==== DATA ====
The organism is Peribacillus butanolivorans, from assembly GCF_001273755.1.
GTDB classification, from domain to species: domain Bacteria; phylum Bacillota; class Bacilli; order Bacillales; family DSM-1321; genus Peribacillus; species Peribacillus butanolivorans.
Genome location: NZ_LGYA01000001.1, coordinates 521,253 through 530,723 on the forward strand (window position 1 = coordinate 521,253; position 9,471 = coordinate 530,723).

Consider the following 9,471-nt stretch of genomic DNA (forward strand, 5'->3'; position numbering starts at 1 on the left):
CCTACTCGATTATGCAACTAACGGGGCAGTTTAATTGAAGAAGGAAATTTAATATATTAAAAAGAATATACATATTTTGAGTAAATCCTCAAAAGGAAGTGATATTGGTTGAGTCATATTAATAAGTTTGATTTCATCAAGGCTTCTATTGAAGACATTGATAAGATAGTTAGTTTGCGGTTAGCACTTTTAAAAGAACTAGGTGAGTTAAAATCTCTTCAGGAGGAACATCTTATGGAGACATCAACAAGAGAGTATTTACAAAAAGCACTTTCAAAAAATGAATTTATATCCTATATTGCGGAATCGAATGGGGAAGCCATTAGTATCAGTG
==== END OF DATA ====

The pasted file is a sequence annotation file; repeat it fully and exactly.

The organism is Peribacillus butanolivorans, from assembly GCF_001273755.1.
GTDB classification, from domain to species: domain Bacteria; phylum Bacillota; class Bacilli; order Bacillales; family DSM-1321; genus Peribacillus; species Peribacillus butanolivorans.
Genome location: NZ_LGYA01000001.1, coordinates 521,253 through 530,723 on the forward strand (window position 1 = coordinate 521,253; position 9,471 = coordinate 530,723).

Consider the following 9,471-nt stretch of genomic DNA (forward strand, 5'->3'; position numbering starts at 1 on the left):
CCTACTCGATTATGCAACTAACGGGGCAGTTTAATTGAAGAAGGAAATTTAATATATTAAAAAGAATATACATATTTTGAGTAAATCCTCAAAAGGAAGTGATATTGGTTGAGTCATATTAATAAGTTTGATTTCATCAAGGCTTCTATTGAAGACATTGATAAGATAGTTAGTTTGCGGTTAGCACTTTTAAAAGAACTAGGTGAGTTAAAATCTCTTCAGGAGGAACATCTTATGGAGACATCAACAAGAGAGTATTTACAAAAAGCACTTTCAAAAAATGAATTTATATCCTATATTGCGGAATCGAATGGGGAAGCCATTAGTATCAGTG